Complainant is Imax Corporation of Ontario, Canada, represented by Kilpatrick Stockton LLP, United States of America.
Respondent is Imaxcinemas.com c/o Nameview Inc. Whois Identity Shield/ “Imax Corporation” of St. Michael, Barbados.
The disputed domain name <imaxcinemas.com> is registered with Nameview, Inc.
The Complaint was filed with the WIPO Arbitration and Mediation Center (the Center”) on February 9, 2010. On February 9, 2010, the Center transmitted by email to Nameview, Inc. a request for registrar verification in connection with the disputed domain name. On February 15, 2010, Nameview Inc. transmitted by email to the Center its verification response advising that the registrant and the contact details for the disputed domain name appear to match those of Complainant. The Center notified Complainant of the registrar verification response and Complainant confirmed that Complainant is not in actual control of the domain name at issue. The Center verified that the Complaint satisfied the formal requirements of the Uniform Domain Name Dispute Resolution Policy (the “Policy” or “UDRP”), the Rules for Uniform Domain Name Dispute Resolution Policy (the “Rules”), and the WIPO Supplemental Rules for Uniform Domain Name Dispute Resolution Policy (the “Supplemental Rules”).
In accordance with the Rules, paragraphs 2(a) and 4(a), the Center formally notified Respondent of the Complaint, and the proceedings commenced on February 25, 2010. In accordance with the Rules, paragraph 5(a), the due date for Response was March 17, 2010. Respondent did not submit any response. Accordingly, the Center notified Respondent's default on March 18, 2010.
The Center appointed Manoel J. Pereira dos Santos as the sole panelist in this matter on March 24, 2010. The Panel finds that it was properly constituted. The Panel has submitted the Statement of Acceptance and Declaration of Impartiality and Independence, as required by the Center to ensure compliance with the Rules, paragraph 7.
The trademark upon which the Complaint is based is IMAX. According to the documentary evidence and contentions submitted, Complainant owns a number of trademark registrations for the IMAX mark in different countries, including the United States Registrations Nos. 0942747, issued on September 12, 1972; 1283679, issued on June 26, 1984; 2121078, issued on December 16, 1997; 2270681, issued on August 17, 1999; and 2426984, issued on February 6, 2001, as well as for combinations of the word “IMAX”, for a variety of motion picture and theatre services.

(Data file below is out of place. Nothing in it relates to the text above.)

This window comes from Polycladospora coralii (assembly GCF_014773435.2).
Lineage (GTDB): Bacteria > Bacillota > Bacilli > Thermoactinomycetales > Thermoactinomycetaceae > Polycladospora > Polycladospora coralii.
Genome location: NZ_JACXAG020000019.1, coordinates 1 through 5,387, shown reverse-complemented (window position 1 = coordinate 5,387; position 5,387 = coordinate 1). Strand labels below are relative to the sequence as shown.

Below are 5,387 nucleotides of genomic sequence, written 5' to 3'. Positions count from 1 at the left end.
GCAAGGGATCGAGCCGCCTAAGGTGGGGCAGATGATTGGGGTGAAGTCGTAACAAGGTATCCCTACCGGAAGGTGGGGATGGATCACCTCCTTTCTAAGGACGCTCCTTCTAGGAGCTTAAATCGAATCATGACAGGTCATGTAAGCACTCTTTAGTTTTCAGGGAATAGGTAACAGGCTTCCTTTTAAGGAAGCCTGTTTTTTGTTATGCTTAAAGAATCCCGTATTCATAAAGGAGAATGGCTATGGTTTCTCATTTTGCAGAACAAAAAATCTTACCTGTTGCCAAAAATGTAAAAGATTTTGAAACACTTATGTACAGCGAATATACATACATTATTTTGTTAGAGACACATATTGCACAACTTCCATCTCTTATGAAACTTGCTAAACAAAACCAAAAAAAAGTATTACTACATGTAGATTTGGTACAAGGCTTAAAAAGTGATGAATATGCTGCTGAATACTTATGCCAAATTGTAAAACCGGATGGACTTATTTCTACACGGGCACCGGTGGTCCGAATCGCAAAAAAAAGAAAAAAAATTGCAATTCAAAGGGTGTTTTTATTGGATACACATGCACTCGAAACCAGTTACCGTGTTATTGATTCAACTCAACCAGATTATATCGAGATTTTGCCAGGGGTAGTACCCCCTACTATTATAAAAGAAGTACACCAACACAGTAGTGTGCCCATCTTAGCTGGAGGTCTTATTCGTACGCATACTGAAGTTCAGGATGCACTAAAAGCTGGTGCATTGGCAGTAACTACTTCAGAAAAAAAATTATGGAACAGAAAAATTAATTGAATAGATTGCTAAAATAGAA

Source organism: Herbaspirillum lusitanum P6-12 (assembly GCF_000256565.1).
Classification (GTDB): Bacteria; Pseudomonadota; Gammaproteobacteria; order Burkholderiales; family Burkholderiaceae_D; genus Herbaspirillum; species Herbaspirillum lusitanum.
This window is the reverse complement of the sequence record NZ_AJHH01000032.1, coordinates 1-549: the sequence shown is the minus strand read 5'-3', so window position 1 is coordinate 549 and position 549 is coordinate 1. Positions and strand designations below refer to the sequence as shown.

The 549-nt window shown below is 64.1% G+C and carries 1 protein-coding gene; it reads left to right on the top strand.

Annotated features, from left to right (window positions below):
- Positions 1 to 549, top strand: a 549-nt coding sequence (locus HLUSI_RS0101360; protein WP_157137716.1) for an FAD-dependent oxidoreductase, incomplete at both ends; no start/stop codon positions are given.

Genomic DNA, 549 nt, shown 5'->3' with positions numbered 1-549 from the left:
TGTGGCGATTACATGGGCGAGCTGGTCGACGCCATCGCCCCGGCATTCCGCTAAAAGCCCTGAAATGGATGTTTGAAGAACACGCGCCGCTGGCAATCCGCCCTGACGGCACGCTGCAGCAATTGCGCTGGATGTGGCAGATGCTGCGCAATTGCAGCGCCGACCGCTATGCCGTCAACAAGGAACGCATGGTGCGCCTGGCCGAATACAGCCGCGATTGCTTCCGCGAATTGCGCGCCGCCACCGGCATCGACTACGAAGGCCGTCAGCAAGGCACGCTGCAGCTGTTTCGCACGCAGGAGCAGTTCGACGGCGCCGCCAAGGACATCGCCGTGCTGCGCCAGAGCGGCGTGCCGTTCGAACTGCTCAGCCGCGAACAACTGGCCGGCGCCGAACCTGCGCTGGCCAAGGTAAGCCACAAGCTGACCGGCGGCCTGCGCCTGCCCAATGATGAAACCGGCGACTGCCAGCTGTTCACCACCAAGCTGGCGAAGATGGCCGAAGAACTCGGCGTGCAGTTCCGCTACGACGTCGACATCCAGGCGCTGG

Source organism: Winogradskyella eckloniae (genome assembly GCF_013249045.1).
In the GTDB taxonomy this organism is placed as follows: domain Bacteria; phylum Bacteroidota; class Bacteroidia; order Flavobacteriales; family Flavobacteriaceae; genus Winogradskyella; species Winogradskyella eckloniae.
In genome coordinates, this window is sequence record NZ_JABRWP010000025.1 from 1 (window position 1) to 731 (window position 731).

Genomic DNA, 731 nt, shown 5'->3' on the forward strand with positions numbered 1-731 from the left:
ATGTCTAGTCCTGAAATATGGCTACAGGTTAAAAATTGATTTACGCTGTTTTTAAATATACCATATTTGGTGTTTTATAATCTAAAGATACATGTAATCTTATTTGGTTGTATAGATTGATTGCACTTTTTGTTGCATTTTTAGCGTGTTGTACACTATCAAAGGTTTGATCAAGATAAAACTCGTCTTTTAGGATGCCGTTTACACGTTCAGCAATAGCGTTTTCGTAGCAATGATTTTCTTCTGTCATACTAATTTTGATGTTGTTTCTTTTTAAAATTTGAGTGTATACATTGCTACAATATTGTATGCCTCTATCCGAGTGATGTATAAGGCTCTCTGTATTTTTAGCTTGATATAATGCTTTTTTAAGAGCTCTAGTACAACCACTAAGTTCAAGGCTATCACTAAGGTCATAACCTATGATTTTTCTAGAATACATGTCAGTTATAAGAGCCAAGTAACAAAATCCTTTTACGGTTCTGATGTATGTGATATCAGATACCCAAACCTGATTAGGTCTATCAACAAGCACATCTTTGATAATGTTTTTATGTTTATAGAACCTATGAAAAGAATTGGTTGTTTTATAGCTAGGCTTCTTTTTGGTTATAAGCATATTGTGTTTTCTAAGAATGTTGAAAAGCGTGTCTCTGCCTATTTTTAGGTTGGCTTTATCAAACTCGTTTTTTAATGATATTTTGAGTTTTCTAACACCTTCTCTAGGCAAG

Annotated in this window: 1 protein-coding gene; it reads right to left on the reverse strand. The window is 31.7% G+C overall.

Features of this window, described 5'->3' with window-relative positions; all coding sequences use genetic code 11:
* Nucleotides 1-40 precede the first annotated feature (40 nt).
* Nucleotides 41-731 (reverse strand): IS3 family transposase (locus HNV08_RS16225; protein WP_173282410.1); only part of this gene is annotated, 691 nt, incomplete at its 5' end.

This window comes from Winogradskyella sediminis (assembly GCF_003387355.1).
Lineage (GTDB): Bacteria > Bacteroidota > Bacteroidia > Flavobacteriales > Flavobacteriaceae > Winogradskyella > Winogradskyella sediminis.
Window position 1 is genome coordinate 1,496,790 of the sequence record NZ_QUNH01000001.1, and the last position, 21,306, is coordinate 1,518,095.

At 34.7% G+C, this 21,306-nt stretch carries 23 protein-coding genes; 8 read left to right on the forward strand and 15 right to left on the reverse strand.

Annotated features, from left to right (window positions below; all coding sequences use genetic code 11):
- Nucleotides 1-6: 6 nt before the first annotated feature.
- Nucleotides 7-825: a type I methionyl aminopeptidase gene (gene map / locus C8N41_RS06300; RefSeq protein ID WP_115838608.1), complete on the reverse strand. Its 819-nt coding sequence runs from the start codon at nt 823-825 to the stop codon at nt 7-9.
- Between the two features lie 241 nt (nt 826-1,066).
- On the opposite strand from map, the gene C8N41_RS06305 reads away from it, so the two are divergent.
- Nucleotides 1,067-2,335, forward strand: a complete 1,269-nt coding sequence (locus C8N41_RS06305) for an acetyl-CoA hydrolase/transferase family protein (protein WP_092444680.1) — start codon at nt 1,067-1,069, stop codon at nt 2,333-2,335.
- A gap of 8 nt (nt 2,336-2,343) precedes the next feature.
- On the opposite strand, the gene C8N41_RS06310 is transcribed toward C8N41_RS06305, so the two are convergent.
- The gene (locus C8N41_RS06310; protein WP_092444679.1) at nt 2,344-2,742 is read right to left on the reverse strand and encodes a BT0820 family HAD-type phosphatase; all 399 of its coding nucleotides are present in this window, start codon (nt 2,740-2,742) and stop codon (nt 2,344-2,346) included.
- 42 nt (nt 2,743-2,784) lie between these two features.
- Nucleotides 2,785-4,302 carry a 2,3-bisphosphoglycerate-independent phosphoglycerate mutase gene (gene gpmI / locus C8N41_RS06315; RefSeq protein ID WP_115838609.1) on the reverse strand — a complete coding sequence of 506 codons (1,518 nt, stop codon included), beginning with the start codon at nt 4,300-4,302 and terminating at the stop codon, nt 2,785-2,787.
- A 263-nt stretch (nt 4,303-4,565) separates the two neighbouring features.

According to the documentary evidence and contentions submitted, since 1969 Complainant has used the IMAX mark to identify its characteristic theatres, motion picture equipment, and related goods and services. Complainant currently operates directly or indirectly over 400 theatres in 44 countries throughout the world, and the IMAX brand is identifiable worldwide with Complainant's motion and theatre services.
According to the documentary evidence and contentions submitted, since at least January, 1998 Complainant has used the IMAX marks online at the Internet site located at “www.imax.com”.
Pursuant to the documentary evidence, the domain name <imaxcinemas.com> was registered with Nameview, Inc. on August 29, 2005.
Complainant argues that the disputed domain name is virtually identical to the IMAX mark because it adopts the IMAX mark exactly and in its entirety, differing only by adding a non-distinguishing generic term that describes the very services for which the IMAX mark is known.
Complainant further contends that Respondent does not have rights or legitimate interests regarding the disputed domain name because (i) in view of Complainant's IMAX trademark registrations having been issued long before Respondent registered the <imaxcinemas.com> domain name, Respondent is charged with constructive knowledge of them; and (ii) Complainant has found no evidence that Respondent has ever used (other than Respondent's domain name registration) the trademark or trade name <imaxcinemas.com> or been commonly known as “imaxcinemas.com” or anything similar.